When the dog days of summer descend on Duke Cannon country, you will most often find us wetting a line at the local lake, reservoir, quarry, river, or estuary. And while we see fishing as much-loved R&R, there are some who treat it more seriously, and spend accordingly. But for all the NASA-level tech out there, we’ve found that catching limits and reeling in lunkers can be accomplished, if not with a cane rod and some pluck, then with a smile and some fairly rudimentary equipment. Read on to find out how Sir Isaak Walton and your own Duke Cannon get the big ones in the boat.
Some might refer to bobbers as the training wheels of the fishing universe, but since when is ease, efficiency, and effectiveness in your pursuits to be frowned upon? So what if even a toddler can excel at bobber fishing; Duke Cannon has seen plenty of toddlers out there who could give most adults a run for their money on the cribbage board. Stop overthinking it and slip one of the round plastic ones to your fluoro and wait for the dance to begin.*
*Bonus: Bobber fishing is most conducive to beer drinking
If it fools ol’ Duke Cannon, it’s probably one of those new-fangled wigglers made from nanotech and Kevlar. But when is life-like too life-like? Have you ever been to a wax museum? There’s nothing more unsettling than being scowled at by a long-dead Margaret Thatcher. Which is why we prefer the classics when it comes to lures, Hula-Poppers and Lazy Ikes, Devil’s Horses and Zara Spooks, and the Original Floating Rapala, of course (quite possibly the only lure you’ll ever need, in this life and the next). They might not be “realistic,” but then again, we’ve “realistically” caught thousands of fish with them.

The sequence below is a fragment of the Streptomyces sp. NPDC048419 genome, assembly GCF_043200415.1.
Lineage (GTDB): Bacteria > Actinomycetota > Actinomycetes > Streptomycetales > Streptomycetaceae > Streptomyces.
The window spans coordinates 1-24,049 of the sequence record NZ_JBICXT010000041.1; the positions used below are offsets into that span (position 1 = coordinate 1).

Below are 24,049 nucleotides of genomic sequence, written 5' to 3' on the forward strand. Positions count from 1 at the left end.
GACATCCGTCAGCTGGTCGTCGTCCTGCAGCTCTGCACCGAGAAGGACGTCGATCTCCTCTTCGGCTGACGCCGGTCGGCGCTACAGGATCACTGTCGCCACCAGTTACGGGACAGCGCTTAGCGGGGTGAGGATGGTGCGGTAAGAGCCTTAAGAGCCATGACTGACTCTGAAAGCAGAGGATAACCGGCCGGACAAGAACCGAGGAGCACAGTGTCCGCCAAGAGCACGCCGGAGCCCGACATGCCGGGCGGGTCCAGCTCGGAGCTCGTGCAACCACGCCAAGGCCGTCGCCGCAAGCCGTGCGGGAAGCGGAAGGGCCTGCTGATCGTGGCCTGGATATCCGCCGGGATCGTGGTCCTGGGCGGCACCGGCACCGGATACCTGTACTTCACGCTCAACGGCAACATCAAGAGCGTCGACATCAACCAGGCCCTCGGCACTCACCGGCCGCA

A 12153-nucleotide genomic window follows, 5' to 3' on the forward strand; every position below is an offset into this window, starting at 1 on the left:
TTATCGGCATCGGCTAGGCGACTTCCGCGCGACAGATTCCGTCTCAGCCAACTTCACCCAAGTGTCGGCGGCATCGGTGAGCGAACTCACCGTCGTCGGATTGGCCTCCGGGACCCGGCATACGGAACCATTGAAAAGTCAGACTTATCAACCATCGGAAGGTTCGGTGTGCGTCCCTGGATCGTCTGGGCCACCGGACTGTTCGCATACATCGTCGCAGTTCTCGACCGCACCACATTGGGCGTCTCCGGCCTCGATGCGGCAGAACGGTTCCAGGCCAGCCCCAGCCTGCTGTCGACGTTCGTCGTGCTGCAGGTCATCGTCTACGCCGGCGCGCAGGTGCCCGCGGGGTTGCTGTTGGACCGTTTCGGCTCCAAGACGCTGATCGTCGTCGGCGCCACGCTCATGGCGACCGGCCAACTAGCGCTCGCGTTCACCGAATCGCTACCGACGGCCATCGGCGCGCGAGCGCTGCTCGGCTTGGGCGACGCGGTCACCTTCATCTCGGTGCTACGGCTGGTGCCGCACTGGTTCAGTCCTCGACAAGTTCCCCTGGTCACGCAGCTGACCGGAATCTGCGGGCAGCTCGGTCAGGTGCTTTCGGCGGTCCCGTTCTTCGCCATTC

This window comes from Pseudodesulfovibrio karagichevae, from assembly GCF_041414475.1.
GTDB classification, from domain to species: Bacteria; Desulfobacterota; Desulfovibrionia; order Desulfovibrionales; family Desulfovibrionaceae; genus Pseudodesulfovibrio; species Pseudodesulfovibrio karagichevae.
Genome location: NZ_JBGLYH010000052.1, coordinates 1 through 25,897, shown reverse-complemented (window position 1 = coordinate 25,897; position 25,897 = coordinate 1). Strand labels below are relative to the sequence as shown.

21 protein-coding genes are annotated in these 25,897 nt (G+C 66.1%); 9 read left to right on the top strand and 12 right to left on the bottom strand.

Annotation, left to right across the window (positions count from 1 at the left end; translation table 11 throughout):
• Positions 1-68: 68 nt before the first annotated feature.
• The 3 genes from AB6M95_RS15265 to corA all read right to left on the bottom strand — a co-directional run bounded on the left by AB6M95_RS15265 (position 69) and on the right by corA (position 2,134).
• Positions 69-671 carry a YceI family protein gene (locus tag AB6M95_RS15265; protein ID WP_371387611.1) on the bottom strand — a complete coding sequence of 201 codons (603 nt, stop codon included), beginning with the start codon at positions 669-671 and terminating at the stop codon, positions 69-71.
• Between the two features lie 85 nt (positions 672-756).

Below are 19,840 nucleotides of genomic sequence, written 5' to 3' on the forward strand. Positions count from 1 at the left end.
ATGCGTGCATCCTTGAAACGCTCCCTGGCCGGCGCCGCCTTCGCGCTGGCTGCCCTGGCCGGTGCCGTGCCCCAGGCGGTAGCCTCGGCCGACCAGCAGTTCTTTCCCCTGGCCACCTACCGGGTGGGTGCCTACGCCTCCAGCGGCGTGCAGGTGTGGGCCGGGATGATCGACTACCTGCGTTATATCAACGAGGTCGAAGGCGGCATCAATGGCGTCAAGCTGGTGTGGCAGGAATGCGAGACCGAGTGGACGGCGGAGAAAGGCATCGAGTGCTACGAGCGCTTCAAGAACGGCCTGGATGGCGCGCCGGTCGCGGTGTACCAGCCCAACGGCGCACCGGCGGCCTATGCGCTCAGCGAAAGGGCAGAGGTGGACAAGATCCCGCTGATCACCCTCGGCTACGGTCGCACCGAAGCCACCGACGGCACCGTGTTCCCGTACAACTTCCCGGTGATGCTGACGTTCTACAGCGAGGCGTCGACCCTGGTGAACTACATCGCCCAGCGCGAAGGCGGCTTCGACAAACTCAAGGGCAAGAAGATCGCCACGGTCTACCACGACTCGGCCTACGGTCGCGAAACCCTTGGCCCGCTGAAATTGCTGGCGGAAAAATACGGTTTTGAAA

This is where the modern angler has perhaps taken things too far, turning his noble Pequod into an amphibious assault vehicle, and replacing his innate sense of direction and ability to sniff out honey holes with electronics. Sure, we use sonar (we are not cavemen brandishing spears, after all), but we are careful not to neglect our eyes and ears. And the only vessel we require goes by the name of Jon Boat. (A forty horse comes in handy, but we’re more than happy to tool around with the power of a single stern-mounted trolling motor.) All that said: if you happen to own a Ranger Z Comanche and wish to extend us an invitation for a day on the water, we will gladly accept and provide an adequate supply of very cold beer.
While we carry no good luck charms, per se, we do tend to require some very specific accessories for a successful day on the water. A cooler filled with light beer, venison, and red licorice is essential, as is a breast pocket flush with wood-tipped cigarillos (to keep the skeeters away, we tell the boy). And we never forget the pocket knife our grandpa gave us. But that’s all.
Let us cover this by suggesting who not to bring: bosses, unvetted neighbors, literal and figurative clowns, kooks, political junkies, hard seltzer drinkers, klutzes, accountants, golfers, communists, and chatterboxes. But leave the port side of the boat open to all other kinds of worthy mates.